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Homeowners group talks road millage, info sharing

By: Sherri Kolade | Farmington Press | Published January 22, 2019

 Council of Homeowners Associations President Mark Lifter gives his report during a COHA meeting Jan. 15 at Farmington Hills City Hall in the City Council chambers.

Council of Homeowners Associations President Mark Lifter gives his report during a COHA meeting Jan. 15 at Farmington Hills City Hall in the City Council chambers.

Photo by Alison Zywicki

FARMINGTON HILLS — The Farmington Hills Council of Homeowners Associations had questions about a recently passed road millage, communication with city officials and more during a COHA State of the City meeting Jan. 15 at City Hall.

COHA President Mark Lifter helmed the meeting, which featured Mayor Ken Massey and City Manager Dave Boyer.

The Council of Homeowners Associations, according to, assists subdivision and condominium associations in the Farmington and Farmington Hills area with homeowner problems such as deed restrictions, local land use, architectural controls and more.

Lifter, also president of his own homeowners association — the Franklin Forest and Fairway Association, a 62-home neighborhood around Northwestern Highway and 13 Mile Road — said a large number of homeowners associations were represented that night. 

He said in a follow-up phone conversation that there are around 60 homeowners associations in the city; about a third were represented at the meeting.

It’s a good forum for people to share information and to find out what’s going on in the city, he said.

COHA Trustee Bill Dolezal said early in the meeting that many association residents don’t know what goes on in the city.

“And the city sometimes doesn’t know, have direct knowledge of, sometimes, what goes on in associations,” he said, adding that it “would be nice” if one of the COHA members could be assigned to each department in the city. “And that department could use us as a sounding board, and we could find out what is going on in the departments.”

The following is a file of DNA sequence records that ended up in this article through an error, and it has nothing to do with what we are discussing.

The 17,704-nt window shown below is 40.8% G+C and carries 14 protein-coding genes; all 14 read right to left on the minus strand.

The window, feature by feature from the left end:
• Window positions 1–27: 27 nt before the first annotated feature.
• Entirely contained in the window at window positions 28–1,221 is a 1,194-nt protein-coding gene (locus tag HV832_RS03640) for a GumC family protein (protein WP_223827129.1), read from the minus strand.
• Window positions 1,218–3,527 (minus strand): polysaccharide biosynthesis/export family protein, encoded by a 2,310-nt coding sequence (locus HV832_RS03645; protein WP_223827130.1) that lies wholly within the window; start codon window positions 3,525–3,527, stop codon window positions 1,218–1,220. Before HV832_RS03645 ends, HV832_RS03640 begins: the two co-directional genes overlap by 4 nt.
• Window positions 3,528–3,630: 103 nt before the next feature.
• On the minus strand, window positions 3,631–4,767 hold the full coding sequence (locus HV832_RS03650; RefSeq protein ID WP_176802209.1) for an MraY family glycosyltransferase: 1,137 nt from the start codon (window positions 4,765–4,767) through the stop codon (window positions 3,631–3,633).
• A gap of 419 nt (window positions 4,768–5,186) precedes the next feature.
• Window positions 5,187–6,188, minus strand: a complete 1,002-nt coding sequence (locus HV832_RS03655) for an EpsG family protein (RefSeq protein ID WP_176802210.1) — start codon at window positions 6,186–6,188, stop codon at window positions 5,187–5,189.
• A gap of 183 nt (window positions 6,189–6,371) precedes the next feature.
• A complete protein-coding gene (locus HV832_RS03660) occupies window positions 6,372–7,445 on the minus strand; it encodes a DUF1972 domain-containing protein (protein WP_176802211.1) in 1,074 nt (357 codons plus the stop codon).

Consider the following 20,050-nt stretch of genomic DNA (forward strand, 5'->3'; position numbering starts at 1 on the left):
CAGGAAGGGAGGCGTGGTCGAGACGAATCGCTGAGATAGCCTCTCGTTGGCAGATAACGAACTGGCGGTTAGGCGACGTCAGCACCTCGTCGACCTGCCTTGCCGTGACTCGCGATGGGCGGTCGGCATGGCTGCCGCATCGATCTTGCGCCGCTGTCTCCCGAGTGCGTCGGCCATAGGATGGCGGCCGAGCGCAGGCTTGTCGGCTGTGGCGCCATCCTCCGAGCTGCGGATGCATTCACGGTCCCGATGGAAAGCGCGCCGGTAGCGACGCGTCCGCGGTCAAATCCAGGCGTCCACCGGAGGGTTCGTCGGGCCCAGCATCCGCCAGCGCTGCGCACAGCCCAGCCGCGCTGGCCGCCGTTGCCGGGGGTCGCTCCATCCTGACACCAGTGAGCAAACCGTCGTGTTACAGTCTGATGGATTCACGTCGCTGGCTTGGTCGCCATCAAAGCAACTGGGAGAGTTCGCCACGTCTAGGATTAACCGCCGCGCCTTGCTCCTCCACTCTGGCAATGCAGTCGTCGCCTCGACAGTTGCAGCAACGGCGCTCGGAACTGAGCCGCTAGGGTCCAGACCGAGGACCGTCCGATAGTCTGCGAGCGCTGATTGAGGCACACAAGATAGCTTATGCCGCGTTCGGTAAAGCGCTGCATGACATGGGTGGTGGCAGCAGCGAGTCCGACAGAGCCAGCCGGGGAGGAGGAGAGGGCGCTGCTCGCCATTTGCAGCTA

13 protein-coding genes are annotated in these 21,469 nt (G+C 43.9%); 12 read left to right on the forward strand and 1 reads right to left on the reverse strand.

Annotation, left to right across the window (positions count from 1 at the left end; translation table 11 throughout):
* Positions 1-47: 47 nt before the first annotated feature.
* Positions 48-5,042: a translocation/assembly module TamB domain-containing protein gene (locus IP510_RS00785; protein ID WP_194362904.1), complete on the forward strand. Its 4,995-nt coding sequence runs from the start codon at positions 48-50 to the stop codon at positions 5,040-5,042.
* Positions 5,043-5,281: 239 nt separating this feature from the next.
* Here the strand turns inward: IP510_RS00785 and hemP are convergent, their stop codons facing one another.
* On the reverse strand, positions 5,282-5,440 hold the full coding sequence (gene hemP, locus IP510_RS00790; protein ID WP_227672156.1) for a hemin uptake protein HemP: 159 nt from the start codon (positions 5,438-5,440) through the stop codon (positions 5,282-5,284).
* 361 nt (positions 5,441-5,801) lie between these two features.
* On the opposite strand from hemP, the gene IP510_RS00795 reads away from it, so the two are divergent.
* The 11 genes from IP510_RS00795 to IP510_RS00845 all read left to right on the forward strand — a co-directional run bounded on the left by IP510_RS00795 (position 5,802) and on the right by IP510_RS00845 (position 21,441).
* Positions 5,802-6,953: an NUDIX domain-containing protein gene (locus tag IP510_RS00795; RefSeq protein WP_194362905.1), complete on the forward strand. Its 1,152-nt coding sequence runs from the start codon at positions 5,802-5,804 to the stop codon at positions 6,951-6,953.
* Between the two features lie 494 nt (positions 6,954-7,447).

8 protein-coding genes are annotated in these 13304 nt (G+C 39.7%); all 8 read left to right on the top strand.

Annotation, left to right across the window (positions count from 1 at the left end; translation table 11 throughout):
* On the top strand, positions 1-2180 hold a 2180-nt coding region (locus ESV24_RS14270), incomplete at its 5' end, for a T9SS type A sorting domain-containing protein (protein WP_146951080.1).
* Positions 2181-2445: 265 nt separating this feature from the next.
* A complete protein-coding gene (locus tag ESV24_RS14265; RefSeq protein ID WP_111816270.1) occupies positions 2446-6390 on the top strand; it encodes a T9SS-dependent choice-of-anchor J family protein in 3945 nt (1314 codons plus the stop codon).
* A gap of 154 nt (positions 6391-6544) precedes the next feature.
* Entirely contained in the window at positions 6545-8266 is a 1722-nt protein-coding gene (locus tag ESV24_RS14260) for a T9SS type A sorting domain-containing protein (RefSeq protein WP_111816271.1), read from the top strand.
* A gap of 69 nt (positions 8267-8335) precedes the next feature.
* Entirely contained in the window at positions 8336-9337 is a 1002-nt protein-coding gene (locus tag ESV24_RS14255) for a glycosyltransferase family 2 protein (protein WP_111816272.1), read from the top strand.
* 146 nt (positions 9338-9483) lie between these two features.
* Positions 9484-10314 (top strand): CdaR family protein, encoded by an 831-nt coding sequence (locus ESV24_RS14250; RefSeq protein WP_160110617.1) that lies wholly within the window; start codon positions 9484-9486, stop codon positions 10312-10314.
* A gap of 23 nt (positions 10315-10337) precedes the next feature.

Lifter said improving overall information sharing is key.

 “If something happens important coming up from a particular part of the city … we can share that information or invite somebody (from the city) ... to come in on that topic,” he said. “We’re going to pursue that as well.”

Massey said that COHA is very “near and dear” to his heart.

“I was the president of COHA for a while and participated,” he said. It used to be that as city officials considered things like ordinance and zoning changes, one of the things they would do is notify COHA, he said, “so that the Council of Homeowners (Associations) would talk among themselves and give us feedback during public hearings of what the residents were thinking.”

But that kind of “dropped off” in terms of participation, he said.

“I would personally love to see that reinvigorated, because the best way we can represent you and the other residents of this great community (is) to know what you are thinking, and that was a great conduit for us to do that.”

Boyer said that, presently, the city does have effective communication tools.

From a crime perspective, the city uses Nixle, an emergency notification system. Nixle will get a facelift soon, and not only will it send emergency-type notices, but informational city material as well, he said.

Massey talked about how last year, the city used an almost real-time map that showed when subdivisions would be plowed in the event of more than 4 inches of snow.

“We are trying to utilize technology to communicate all these types of questions people have,” he said.

Boyer said that the city maintains 300 miles of roads.